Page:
Friday, July 18, 2014

Just As Long As We're Together - Judy Blume

Summary:  Rachel is Stephanie's best friend. Since second grade, they've shared secrets, good and bad. Now in seventh grade, Alison moves into the neighborhood. Stephanie hopes all three of them can be best friends, because Stephanie really likes Alison. But it looks as if it's going to be a case of two's company and three's a crowd. Can the girls' friendship be saved? (Summary from and image from

My Review:  This was a reread for me. I remember reading this as a young adult, but the story was so vague it was like reading it for the first time again.  Judy Blume has a way of writing that is not bound by time.  What was real for teens 15-25 years ago is still the same angst and frustration that teens have now.  Her characters have such strong voice, distinct personalities, and have erratic enough actions that they truly feel real.  And for a teenage girl looking for validation and acceptance through a book, this is priceless. 

Stephanie is an interesting character.  She manages to be witty and bitingly funny, but at the same time lacks serious intra-personal skills.  She seems to understand those around her and their motives, but hardly her own.  Or maybe that's the reverse.  Maybe she understands herself perfectly, but cannot relate to those around her enough to function.  And her friend Rachel is a perfect complement to her dysfunctional relationship skills.  Both are so smart, both are so caring, but they can't seem to communicate with each other when they need it most.  And isn't this true to form for teens?  It seems when you need your friends the most, you're often in a heated conflict.  And this is how isolating and traumatizing teenage years unfold.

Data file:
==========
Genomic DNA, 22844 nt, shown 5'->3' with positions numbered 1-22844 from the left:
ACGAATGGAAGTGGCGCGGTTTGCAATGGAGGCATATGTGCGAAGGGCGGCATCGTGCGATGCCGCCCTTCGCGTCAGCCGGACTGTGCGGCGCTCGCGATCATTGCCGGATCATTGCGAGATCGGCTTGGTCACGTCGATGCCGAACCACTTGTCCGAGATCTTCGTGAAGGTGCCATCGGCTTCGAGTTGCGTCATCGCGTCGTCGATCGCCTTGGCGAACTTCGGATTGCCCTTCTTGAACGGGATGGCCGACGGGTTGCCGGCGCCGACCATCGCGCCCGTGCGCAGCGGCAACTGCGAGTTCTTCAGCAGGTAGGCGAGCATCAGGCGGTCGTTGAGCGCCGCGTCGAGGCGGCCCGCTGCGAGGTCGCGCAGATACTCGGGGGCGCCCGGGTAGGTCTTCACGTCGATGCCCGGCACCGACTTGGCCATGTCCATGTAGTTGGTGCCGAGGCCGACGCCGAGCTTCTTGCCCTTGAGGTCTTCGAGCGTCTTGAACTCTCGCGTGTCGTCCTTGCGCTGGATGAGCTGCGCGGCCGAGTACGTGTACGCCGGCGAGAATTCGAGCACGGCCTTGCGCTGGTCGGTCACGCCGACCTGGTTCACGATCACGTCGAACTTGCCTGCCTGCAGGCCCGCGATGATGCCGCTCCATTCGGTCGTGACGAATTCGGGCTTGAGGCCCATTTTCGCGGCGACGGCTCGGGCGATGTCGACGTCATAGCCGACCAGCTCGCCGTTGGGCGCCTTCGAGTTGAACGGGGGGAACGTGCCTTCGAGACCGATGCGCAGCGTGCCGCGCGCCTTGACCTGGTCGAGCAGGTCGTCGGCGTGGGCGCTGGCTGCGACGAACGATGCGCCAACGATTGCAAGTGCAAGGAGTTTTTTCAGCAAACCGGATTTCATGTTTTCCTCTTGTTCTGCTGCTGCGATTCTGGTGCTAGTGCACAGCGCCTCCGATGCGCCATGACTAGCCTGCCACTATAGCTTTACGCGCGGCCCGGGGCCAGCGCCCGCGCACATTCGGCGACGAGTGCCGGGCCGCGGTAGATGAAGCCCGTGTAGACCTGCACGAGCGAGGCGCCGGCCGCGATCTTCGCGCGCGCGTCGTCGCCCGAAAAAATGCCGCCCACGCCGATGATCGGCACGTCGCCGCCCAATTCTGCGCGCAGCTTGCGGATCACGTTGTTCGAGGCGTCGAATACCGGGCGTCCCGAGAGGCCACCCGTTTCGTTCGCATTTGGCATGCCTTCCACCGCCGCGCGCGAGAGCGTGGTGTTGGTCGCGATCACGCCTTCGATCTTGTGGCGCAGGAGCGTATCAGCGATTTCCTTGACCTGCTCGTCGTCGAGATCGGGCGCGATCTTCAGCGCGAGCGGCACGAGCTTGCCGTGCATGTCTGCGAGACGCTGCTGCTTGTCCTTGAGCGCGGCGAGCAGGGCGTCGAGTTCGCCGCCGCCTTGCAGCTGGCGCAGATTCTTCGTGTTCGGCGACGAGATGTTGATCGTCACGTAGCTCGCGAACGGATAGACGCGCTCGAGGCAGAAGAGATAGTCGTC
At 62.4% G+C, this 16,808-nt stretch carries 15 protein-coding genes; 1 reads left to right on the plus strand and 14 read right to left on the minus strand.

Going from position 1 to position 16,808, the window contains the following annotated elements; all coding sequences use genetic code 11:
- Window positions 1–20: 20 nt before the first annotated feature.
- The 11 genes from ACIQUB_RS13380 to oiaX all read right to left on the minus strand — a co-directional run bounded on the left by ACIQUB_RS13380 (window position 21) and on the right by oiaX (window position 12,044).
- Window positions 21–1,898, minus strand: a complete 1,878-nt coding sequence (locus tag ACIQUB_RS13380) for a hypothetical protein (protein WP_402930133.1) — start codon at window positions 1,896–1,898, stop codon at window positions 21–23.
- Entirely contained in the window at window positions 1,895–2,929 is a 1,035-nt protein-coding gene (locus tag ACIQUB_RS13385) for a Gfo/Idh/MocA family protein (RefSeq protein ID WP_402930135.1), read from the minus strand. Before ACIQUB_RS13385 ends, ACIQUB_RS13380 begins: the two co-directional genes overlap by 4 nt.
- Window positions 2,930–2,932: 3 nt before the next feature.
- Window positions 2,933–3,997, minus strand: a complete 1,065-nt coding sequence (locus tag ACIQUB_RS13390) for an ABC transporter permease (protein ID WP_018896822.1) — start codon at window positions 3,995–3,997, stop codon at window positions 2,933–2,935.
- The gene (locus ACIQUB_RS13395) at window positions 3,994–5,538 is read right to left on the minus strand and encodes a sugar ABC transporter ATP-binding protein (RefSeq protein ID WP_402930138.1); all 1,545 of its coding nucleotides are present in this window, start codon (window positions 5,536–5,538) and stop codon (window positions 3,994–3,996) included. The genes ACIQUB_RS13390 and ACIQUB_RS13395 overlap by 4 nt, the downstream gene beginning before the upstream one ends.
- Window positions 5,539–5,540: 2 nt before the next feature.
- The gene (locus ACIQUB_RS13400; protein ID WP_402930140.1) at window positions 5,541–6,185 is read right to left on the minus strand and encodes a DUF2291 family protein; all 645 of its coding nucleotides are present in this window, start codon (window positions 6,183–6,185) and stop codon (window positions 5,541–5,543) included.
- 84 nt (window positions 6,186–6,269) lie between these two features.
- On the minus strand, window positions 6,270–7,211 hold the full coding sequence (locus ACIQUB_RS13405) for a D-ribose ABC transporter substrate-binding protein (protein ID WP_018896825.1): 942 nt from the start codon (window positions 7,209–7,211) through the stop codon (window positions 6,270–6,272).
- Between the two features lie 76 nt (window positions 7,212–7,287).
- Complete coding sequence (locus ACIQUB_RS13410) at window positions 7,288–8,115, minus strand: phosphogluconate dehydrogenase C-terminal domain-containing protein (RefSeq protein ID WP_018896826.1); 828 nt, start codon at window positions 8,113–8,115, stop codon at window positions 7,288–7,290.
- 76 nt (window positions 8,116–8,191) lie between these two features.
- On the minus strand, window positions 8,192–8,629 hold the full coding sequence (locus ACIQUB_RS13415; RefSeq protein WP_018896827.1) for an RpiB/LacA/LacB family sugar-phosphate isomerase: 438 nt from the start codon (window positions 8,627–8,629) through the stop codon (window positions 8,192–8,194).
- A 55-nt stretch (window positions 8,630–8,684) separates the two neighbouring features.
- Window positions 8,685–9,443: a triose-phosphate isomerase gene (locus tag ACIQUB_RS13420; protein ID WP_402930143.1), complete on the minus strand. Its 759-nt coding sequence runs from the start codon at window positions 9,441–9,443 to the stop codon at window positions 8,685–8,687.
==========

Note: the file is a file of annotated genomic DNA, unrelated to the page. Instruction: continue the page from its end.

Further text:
Alison is an interesting twist to the story.  While she adds a layer of '3's a crowd' to the story, she is probably the least believable character in the book.  At least for someone who doesn't live in LA or near NY.  But what makes the story meld so well, is how these types of conflicts--both inner and with each other--are universal for teenage girls. 

This is definitely a book I wouldn't recommend to a 6th grader, but for those who have children or students struggling with divorce and tumultuous friendships, this may be the right fit.

For the sensitive reader:  There is a lot of talk about periods, it mentions divorce and cheating parents, hints at speculations of teenage promiscuity, and some swearing.  It is probably obvious, but there is also realistic teenage disdain for parents--meaning, there's lots of attitude.

Rating: 3 Stars

Sum it up:  A coming of age story for what seems is now a typical teenage girl.

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